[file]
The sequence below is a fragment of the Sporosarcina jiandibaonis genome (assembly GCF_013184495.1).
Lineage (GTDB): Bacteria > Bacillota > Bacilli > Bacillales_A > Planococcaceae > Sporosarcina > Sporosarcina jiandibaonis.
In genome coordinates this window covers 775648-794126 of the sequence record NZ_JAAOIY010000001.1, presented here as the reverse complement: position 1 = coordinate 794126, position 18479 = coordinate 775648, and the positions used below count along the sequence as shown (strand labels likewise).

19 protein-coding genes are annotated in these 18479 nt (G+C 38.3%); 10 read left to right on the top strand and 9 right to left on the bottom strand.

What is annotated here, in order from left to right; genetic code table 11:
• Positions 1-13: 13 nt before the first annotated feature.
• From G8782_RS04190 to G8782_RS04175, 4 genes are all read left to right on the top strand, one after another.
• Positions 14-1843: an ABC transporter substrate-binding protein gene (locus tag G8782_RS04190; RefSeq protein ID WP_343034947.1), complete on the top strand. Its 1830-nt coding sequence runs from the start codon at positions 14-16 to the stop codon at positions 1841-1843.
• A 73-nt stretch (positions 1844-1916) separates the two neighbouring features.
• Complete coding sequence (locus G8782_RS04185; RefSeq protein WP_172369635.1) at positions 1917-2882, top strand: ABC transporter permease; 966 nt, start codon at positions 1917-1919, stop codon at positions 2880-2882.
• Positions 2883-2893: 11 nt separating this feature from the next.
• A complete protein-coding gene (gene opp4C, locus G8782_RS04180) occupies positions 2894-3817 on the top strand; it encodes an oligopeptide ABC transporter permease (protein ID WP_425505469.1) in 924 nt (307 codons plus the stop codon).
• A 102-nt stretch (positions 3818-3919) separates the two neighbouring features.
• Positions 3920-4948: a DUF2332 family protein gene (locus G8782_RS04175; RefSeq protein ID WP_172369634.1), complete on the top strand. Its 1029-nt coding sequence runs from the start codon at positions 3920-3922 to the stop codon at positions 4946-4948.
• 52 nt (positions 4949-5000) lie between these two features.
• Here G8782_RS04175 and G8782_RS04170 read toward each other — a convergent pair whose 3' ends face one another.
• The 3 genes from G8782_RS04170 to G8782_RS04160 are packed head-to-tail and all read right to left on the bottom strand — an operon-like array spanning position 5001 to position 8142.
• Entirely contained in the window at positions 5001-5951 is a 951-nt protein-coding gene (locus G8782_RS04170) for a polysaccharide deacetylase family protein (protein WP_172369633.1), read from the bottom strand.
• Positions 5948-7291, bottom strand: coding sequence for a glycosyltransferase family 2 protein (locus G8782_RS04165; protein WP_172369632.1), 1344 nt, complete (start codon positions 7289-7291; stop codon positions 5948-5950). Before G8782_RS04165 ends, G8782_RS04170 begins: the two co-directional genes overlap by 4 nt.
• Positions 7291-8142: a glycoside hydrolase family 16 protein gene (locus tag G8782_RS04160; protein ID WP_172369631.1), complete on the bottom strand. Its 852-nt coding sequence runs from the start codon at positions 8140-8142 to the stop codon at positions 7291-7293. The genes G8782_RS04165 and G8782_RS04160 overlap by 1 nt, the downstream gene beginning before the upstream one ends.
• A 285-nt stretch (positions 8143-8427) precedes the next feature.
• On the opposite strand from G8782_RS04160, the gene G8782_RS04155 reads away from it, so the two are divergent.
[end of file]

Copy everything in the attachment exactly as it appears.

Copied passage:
The sequence below is a fragment of the Sporosarcina jiandibaonis genome (assembly GCF_013184495.1).
Lineage (GTDB): Bacteria > Bacillota > Bacilli > Bacillales_A > Planococcaceae > Sporosarcina > Sporosarcina jiandibaonis.
In genome coordinates this window covers 775648-794126 of the sequence record NZ_JAAOIY010000001.1, presented here as the reverse complement: position 1 = coordinate 794126, position 18479 = coordinate 775648, and the positions used below count along the sequence as shown (strand labels likewise).

19 protein-coding genes are annotated in these 18479 nt (G+C 38.3%); 10 read left to right on the top strand and 9 right to left on the bottom strand.

What is annotated here, in order from left to right; genetic code table 11:
• Positions 1-13: 13 nt before the first annotated feature.
• From G8782_RS04190 to G8782_RS04175, 4 genes are all read left to right on the top strand, one after another.
• Positions 14-1843: an ABC transporter substrate-binding protein gene (locus tag G8782_RS04190; RefSeq protein ID WP_343034947.1), complete on the top strand. Its 1830-nt coding sequence runs from the start codon at positions 14-16 to the stop codon at positions 1841-1843.
• A 73-nt stretch (positions 1844-1916) separates the two neighbouring features.
• Complete coding sequence (locus G8782_RS04185; RefSeq protein WP_172369635.1) at positions 1917-2882, top strand: ABC transporter permease; 966 nt, start codon at positions 1917-1919, stop codon at positions 2880-2882.
• Positions 2883-2893: 11 nt separating this feature from the next.
• A complete protein-coding gene (gene opp4C, locus G8782_RS04180) occupies positions 2894-3817 on the top strand; it encodes an oligopeptide ABC transporter permease (protein ID WP_425505469.1) in 924 nt (307 codons plus the stop codon).
• A 102-nt stretch (positions 3818-3919) separates the two neighbouring features.
• Positions 3920-4948: a DUF2332 family protein gene (locus G8782_RS04175; RefSeq protein ID WP_172369634.1), complete on the top strand. Its 1029-nt coding sequence runs from the start codon at positions 3920-3922 to the stop codon at positions 4946-4948.
• 52 nt (positions 4949-5000) lie between these two features.
• Here G8782_RS04175 and G8782_RS04170 read toward each other — a convergent pair whose 3' ends face one another.
• The 3 genes from G8782_RS04170 to G8782_RS04160 are packed head-to-tail and all read right to left on the bottom strand — an operon-like array spanning position 5001 to position 8142.
• Entirely contained in the window at positions 5001-5951 is a 951-nt protein-coding gene (locus G8782_RS04170) for a polysaccharide deacetylase family protein (protein WP_172369633.1), read from the bottom strand.
• Positions 5948-7291, bottom strand: coding sequence for a glycosyltransferase family 2 protein (locus G8782_RS04165; protein WP_172369632.1), 1344 nt, complete (start codon positions 7289-7291; stop codon positions 5948-5950). Before G8782_RS04165 ends, G8782_RS04170 begins: the two co-directional genes overlap by 4 nt.
• Positions 7291-8142: a glycoside hydrolase family 16 protein gene (locus tag G8782_RS04160; protein ID WP_172369631.1), complete on the bottom strand. Its 852-nt coding sequence runs from the start codon at positions 8140-8142 to the stop codon at positions 7291-7293. The genes G8782_RS04165 and G8782_RS04160 overlap by 1 nt, the downstream gene beginning before the upstream one ends.
• A 285-nt stretch (positions 8143-8427) precedes the next feature.
• On the opposite strand from G8782_RS04160, the gene G8782_RS04155 reads away from it, so the two are divergent.